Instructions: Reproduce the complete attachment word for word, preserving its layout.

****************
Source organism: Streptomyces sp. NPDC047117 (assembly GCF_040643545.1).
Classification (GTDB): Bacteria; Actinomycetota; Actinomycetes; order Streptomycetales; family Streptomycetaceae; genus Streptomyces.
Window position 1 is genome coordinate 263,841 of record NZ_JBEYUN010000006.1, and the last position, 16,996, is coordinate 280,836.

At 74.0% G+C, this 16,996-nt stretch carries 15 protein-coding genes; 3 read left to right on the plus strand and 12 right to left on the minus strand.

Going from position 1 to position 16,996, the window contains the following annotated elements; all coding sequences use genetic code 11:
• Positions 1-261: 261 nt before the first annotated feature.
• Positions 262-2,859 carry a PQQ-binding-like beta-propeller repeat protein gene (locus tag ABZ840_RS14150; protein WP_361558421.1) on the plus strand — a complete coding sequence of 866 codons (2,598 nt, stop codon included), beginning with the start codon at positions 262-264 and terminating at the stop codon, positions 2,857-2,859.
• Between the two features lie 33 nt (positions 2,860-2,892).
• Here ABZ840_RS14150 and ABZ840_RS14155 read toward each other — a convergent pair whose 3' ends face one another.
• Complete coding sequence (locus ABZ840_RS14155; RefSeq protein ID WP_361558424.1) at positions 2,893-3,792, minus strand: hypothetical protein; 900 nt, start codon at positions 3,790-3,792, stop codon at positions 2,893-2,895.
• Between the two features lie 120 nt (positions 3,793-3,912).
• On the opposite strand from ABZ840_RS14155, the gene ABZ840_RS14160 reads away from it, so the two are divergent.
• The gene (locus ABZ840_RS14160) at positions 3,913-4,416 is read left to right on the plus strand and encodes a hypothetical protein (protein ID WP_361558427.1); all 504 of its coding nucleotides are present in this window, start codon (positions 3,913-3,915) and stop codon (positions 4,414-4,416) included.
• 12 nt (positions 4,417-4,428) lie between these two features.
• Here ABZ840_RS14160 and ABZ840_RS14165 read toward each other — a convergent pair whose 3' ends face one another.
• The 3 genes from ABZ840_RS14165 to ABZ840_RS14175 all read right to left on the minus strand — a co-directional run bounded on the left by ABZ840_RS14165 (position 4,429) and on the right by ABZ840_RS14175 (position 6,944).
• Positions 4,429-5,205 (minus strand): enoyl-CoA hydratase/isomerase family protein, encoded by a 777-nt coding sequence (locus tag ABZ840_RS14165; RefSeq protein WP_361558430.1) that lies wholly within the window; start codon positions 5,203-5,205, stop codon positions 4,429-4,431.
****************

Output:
Source organism: Streptomyces sp. NPDC047117 (assembly GCF_040643545.1).
Classification (GTDB): Bacteria; Actinomycetota; Actinomycetes; order Streptomycetales; family Streptomycetaceae; genus Streptomyces.
Window position 1 is genome coordinate 263,841 of record NZ_JBEYUN010000006.1, and the last position, 16,996, is coordinate 280,836.

At 74.0% G+C, this 16,996-nt stretch carries 15 protein-coding genes; 3 read left to right on the plus strand and 12 right to left on the minus strand.

Going from position 1 to position 16,996, the window contains the following annotated elements; all coding sequences use genetic code 11:
• Positions 1-261: 261 nt before the first annotated feature.
• Positions 262-2,859 carry a PQQ-binding-like beta-propeller repeat protein gene (locus tag ABZ840_RS14150; protein WP_361558421.1) on the plus strand — a complete coding sequence of 866 codons (2,598 nt, stop codon included), beginning with the start codon at positions 262-264 and terminating at the stop codon, positions 2,857-2,859.
• Between the two features lie 33 nt (positions 2,860-2,892).
• Here ABZ840_RS14150 and ABZ840_RS14155 read toward each other — a convergent pair whose 3' ends face one another.
• Complete coding sequence (locus ABZ840_RS14155; RefSeq protein ID WP_361558424.1) at positions 2,893-3,792, minus strand: hypothetical protein; 900 nt, start codon at positions 3,790-3,792, stop codon at positions 2,893-2,895.
• Between the two features lie 120 nt (positions 3,793-3,912).
• On the opposite strand from ABZ840_RS14155, the gene ABZ840_RS14160 reads away from it, so the two are divergent.
• The gene (locus ABZ840_RS14160) at positions 3,913-4,416 is read left to right on the plus strand and encodes a hypothetical protein (protein ID WP_361558427.1); all 504 of its coding nucleotides are present in this window, start codon (positions 3,913-3,915) and stop codon (positions 4,414-4,416) included.
• 12 nt (positions 4,417-4,428) lie between these two features.
• Here ABZ840_RS14160 and ABZ840_RS14165 read toward each other — a convergent pair whose 3' ends face one another.
• The 3 genes from ABZ840_RS14165 to ABZ840_RS14175 all read right to left on the minus strand — a co-directional run bounded on the left by ABZ840_RS14165 (position 4,429) and on the right by ABZ840_RS14175 (position 6,944).
• Positions 4,429-5,205 (minus strand): enoyl-CoA hydratase/isomerase family protein, encoded by a 777-nt coding sequence (locus tag ABZ840_RS14165; RefSeq protein WP_361558430.1) that lies wholly within the window; start codon positions 5,203-5,205, stop codon positions 4,429-4,431.